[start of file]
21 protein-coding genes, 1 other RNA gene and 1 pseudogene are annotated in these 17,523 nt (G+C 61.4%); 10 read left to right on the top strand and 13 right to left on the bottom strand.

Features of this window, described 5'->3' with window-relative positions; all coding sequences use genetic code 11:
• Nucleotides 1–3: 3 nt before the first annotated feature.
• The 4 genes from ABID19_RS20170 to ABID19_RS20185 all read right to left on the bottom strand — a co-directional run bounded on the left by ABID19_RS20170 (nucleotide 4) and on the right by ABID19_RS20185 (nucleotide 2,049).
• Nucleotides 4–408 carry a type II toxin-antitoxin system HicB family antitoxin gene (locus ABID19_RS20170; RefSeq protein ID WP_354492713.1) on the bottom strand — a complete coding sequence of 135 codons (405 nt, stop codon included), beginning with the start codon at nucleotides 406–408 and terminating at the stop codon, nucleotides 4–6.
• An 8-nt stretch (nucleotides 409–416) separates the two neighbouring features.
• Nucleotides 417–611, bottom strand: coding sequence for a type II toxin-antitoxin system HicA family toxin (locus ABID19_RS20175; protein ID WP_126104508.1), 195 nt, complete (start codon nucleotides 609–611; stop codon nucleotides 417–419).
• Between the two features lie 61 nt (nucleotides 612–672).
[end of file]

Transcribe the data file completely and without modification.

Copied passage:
21 protein-coding genes, 1 other RNA gene and 1 pseudogene are annotated in these 17,523 nt (G+C 61.4%); 10 read left to right on the top strand and 13 right to left on the bottom strand.

Features of this window, described 5'->3' with window-relative positions; all coding sequences use genetic code 11:
• Nucleotides 1–3: 3 nt before the first annotated feature.
• The 4 genes from ABID19_RS20170 to ABID19_RS20185 all read right to left on the bottom strand — a co-directional run bounded on the left by ABID19_RS20170 (nucleotide 4) and on the right by ABID19_RS20185 (nucleotide 2,049).
• Nucleotides 4–408 carry a type II toxin-antitoxin system HicB family antitoxin gene (locus ABID19_RS20170; RefSeq protein ID WP_354492713.1) on the bottom strand — a complete coding sequence of 135 codons (405 nt, stop codon included), beginning with the start codon at nucleotides 406–408 and terminating at the stop codon, nucleotides 4–6.
• An 8-nt stretch (nucleotides 409–416) separates the two neighbouring features.
• Nucleotides 417–611, bottom strand: coding sequence for a type II toxin-antitoxin system HicA family toxin (locus ABID19_RS20175; protein ID WP_126104508.1), 195 nt, complete (start codon nucleotides 609–611; stop codon nucleotides 417–419).
• Between the two features lie 61 nt (nucleotides 612–672).